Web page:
By the time the ambulance arrived, he desperately needed help.

“I couldn’t stand or walk. I was so confused,” said Power.

At first he thought being young and fit would be enough to get back up quickly.

Instead, Auckland-raised Power now thinks his story is a timely reminder to New Zealanders that beyond their enchanted borders lies an alternative reality to a pandemic-torn world battling a new, highly contagious strain of Covid.

Ibiza style infinity pool.  Photo / Provided
Ibiza style infinity pool. Photo / Provided

British Prime Minister Boris Johnson yesterday warned the country new strains of the virus could be even deadlier from the original.

This has pushed the hospital to the brink. The National Health Service this week said coronavirus patients were treated every 30 seconds.

Young people are not immune either. Power’s three healthy young friends were beaten at the same time as him.

They are now recovering better from it, but all are still battling fatigue and most are suffering from worse initial symptoms.

Power said he is diligently following health guidelines and trying to avoid the virus.

He recently changed jobs and started a new family in London before they moved to Qatar.

Leaving Power in an apartment in front of London’s prestigious Hyde Park, the young Kiwi is waiting for his Qatari visa to arrive before flying to join them.

Twenty-six year old Kiwi Power Helena has spent more than a month battling the severe effects of Covid.  Photo / Provided
Twenty-six year old Kiwi Power Helena has spent more than a month battling the severe effects of Covid. Photo / Provided

But on December 17 he tested positive for Covid.

The 10-day mandatory quarantine in her apartment wasn’t so bad. He was tired, short of breath and lost his sense of taste and smell.

But then, 14 days after testing positive, he went out with a friend and started “having really bad breathing problems.”

After several hours of struggling to breathe, his friend called an ambulance.

At the hospital, the doctors do X-rays.

“They said my lungs were damaged by Covid,” said Power.

“Despite being 26 years old and never smoking – I don’t even drink alcohol – my lungs look like someone who’s been smoking for 20 years.”

She was then discharged, with instructions to stay on steroids, doing her best to look after herself and given an inhaler to inflate whenever she needed it.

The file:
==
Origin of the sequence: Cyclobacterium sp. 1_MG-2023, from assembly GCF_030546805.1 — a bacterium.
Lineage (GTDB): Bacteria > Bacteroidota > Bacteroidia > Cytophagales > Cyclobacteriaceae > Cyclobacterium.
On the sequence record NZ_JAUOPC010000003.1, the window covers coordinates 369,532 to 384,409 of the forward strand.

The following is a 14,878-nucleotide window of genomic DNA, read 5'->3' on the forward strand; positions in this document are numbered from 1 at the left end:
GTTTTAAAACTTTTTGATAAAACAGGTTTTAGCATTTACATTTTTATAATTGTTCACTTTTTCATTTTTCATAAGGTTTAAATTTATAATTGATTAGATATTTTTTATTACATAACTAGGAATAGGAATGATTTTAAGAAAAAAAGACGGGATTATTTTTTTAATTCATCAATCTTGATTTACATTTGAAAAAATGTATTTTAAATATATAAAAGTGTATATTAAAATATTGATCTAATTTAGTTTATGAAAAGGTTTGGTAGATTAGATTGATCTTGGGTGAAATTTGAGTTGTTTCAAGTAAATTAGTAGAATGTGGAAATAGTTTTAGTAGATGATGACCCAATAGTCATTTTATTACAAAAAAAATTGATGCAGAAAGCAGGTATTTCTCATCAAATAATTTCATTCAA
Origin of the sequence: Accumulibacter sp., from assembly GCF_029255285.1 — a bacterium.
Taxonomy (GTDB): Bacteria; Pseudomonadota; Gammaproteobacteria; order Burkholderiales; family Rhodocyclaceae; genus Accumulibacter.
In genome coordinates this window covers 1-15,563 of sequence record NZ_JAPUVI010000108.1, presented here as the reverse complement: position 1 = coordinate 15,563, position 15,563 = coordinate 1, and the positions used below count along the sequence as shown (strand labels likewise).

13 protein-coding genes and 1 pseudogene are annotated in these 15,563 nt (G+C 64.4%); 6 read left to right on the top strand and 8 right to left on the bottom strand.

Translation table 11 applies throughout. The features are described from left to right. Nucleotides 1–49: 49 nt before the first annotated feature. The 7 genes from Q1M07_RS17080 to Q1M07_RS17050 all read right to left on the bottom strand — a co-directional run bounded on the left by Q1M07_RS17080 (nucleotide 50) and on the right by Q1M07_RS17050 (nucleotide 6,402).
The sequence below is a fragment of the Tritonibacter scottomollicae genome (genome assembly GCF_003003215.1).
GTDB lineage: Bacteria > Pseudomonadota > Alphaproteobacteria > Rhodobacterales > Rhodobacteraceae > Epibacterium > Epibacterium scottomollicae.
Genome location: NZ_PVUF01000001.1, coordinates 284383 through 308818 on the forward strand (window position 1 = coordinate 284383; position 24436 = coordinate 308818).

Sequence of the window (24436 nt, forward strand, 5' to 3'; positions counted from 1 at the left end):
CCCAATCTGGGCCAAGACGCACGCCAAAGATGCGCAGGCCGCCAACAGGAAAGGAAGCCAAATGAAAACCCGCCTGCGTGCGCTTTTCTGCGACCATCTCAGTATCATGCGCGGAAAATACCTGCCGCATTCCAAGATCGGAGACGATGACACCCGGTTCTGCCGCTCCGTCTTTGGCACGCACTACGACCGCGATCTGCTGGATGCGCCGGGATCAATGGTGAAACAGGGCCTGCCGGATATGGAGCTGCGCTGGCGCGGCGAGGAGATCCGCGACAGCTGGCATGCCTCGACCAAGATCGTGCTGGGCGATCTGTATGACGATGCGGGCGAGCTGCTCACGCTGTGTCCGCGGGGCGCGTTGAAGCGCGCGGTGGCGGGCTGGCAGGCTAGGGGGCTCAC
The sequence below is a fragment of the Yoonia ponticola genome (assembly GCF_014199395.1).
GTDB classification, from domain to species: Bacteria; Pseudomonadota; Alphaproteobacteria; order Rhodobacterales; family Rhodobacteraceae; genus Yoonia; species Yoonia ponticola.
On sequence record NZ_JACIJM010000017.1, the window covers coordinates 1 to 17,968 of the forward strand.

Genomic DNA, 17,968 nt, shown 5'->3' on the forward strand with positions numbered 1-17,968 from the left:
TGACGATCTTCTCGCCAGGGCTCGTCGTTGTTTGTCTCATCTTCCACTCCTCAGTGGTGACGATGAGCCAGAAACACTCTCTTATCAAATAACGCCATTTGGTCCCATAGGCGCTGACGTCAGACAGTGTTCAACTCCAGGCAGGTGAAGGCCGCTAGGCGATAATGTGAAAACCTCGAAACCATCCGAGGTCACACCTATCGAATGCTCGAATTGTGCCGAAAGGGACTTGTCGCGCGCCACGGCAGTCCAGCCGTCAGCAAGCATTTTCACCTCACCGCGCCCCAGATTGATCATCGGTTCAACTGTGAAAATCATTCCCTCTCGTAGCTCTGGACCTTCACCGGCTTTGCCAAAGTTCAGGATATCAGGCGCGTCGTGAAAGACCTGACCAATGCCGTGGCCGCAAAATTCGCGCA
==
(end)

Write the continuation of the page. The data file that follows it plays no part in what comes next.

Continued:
Alone in her apartment in a sleep fog and exhausted with no one checking her in, she relies on a friend in Canada, who herself orders Uber Eats for her every day.

A day later, she got sick again and called another ambulance.

Helena Power hiking in Switzerland.  Photo / Provided
Helena Power hiking in Switzerland. Photo / Provided

Treat it well but as before, the gist of the doctor’s message is don’t come back unless you absolutely have to – “if you’re dying,” says Power.

Nearly all of the country’s hospitals were within their capacity, and Power knew friends waited eight to 12 hours for an ambulance to arrive.

Luckily, he had an uncle who lived an hour south of London with his family, who brought him in.

She said she still slept for hours, and just moving from room to room was tiring.

Returning for the doctor’s recent check-up, he asked what he could do to get better.

The doctor said the medical team didn’t know. They told him that his lungs “forgot how to work” but were expected to recover in two weeks to three months.

Medical workers see the same phenomenon in many other patients, including young people.

“Doctors say that right now the health team is focused on trying to keep people alive,” said Power.

Helena Power against Covid.  Photo / Provided
Helena Power against Covid. Photo / Provided

“Then, once they get to the point where everyone’s okay, they can better treat people with side effects.”

Billionaire Power’s former employer also suffered.

When the pandemic broke out in March, her employers immediately settled in Australia as a safe hiding place.

“My boss read the statistics about the virus and thought it was time to go, and he flew right away,” he said.

“For people like that, money is not an object, so we just choose a safe country, and he gets a big house on the Australian coast.”

They “chill out” there for several months before Europe begins to reopen during the Northern Hemisphere summer and the family moves again.

“We fly on private planes, and the houses we rent are all private – so for people who have enough money, you can keep traveling and stay safe.”

Ibiza and Switzerland were among the stops.

However, Covid finally infected Power’s employer, with tragic consequences for elderly family members.

Power, meanwhile, is still hoping to recover in time to take up his job in Qatar.

However, his constant illness made him doubtful. He also managed to secure a place in managed isolation in New Zealand during the end of February.

The opportunity to be at home with family support made him jump for joy – if not literally.

“I’m very lucky. I’ll be home in a month, which will give me enough time to work until I get to the plane,” he said.